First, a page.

Amsterdam has nearly 900,000 bicycles and almost 60% of its teenagers and adults cycle daily. But as green as it is, the Dutch capital still has some way to go. Nine of its main streets do not meet European air quality standards, the government says. So it’s planning to make all of its transport emissions-free by 2030.
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The cleaner air should boost locals' expectancy by three months and reduce CO2 emissions by nearly 10%.
No-go zone for diesel and petrol
From 2022, only electric or hydrogen-powered buses and coaches will be allowed into the city centre. And the entire built-up area of Amsterdam will be emissions-free for all forms of transport by the end of that decade.
Amsterdam is already among the world’s 25 “electric vehicle cities”, which account for nearly half the world’s cumulative electric vehicle (EV) sales, according to a report by the International Council on Clean Transportation.
As well as expanding existing low-emission zones, the city is encouraging Amsterdammers to swap to EVs through car-sharing schemes and subsidies.
But while many commercial vehicles such as taxis have already gone electric, the move could present more of a challenge for private car owners who can’t afford to buy an electric one. The growth of the secondhand market for EVs would enable more people to make the change, the city says.
An infrastructure for switching
There are around 17,000 EVs in Amsterdam. That number could quadruple over the next three years, according to Vattenfall, an energy company providing the city with EV charging points.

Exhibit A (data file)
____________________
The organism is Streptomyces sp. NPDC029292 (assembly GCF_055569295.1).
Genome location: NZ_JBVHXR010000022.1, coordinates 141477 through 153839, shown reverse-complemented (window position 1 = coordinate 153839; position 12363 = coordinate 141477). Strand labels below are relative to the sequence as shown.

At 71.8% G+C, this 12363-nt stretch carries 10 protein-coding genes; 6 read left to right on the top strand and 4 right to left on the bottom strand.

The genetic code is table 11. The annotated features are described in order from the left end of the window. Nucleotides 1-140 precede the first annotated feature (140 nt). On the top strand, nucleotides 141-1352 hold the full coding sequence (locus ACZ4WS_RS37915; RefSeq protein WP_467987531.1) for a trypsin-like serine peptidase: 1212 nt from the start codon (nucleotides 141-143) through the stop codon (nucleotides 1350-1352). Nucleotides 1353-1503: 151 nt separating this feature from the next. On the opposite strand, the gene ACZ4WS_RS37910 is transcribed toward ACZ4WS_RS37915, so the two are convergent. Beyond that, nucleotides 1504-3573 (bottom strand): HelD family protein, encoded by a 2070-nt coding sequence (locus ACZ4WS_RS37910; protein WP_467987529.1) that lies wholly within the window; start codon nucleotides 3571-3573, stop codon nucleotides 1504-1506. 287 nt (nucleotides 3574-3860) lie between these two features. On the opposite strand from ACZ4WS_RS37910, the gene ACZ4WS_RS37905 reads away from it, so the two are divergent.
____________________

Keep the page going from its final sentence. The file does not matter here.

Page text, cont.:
Amsterdam expects that as many as 23,000 charging points will be needed by 2025 to support this growth.
Up to 1,000 charging points are being installed on the streets of the capital, adding to the 3,000 existing points in public parking spaces. Anyone buying an EV will also be able to apply for a charging point in their local area.
Readying the grid
The scale of the project has significant implications for the city’s electricity grid. EVs will contribute to the load on Amsterdam’s electricity network rising by up to five times during peak hours, according to Vattenfall.
To address this, a “smart charging” network has been launched. It can adjust charging speeds to energy demand and the amount of energy available at any given time.
Charging stations will provide less output in the evening, when households need more electricity, and ramp up at night when energy consumption is low. The same applies on days when, for example, a lot of extra solar power is generated.
What's the World Economic Forum doing about the future of cities?
Cities represent humanity's greatest achievements - and greatest challenges. From inequality to air pollution, poorly designed cities are feeling the strain as 68% of humanity is predicted to live in urban areas by 2050.
The World Economic Forum supports a number of projects designed to make cities cleaner, greener and more inclusive.
These include hosting the Global Future Council on Cities and Urbanization, which gathers bright ideas from around the world to inspire city leaders, and running the Future of Urban Development and Services initiative. The latter focuses on how themes such as the circular economy and the Fourth Industrial Revolution can be harnessed to create better cities. To shed light on the housing crisis, the Forum has produced the report Making Affordable Housing a Reality in Cities.
Where there’s a will, there’s a way
Amsterdam’s deputy mayor, Sharon Dijksma, is realistic about the challenges. "We need a lot of things at the same time,” she told CNN. “But I am optimistic because I think there is the political will to succeed and there is also a societal will to succeed."
Many other cities around the globe, including megacities like Mexico City, are putting in place measures to reduce the number of diesel and petrol cars on their streets. They will be watching Amsterdam’s experiences closely.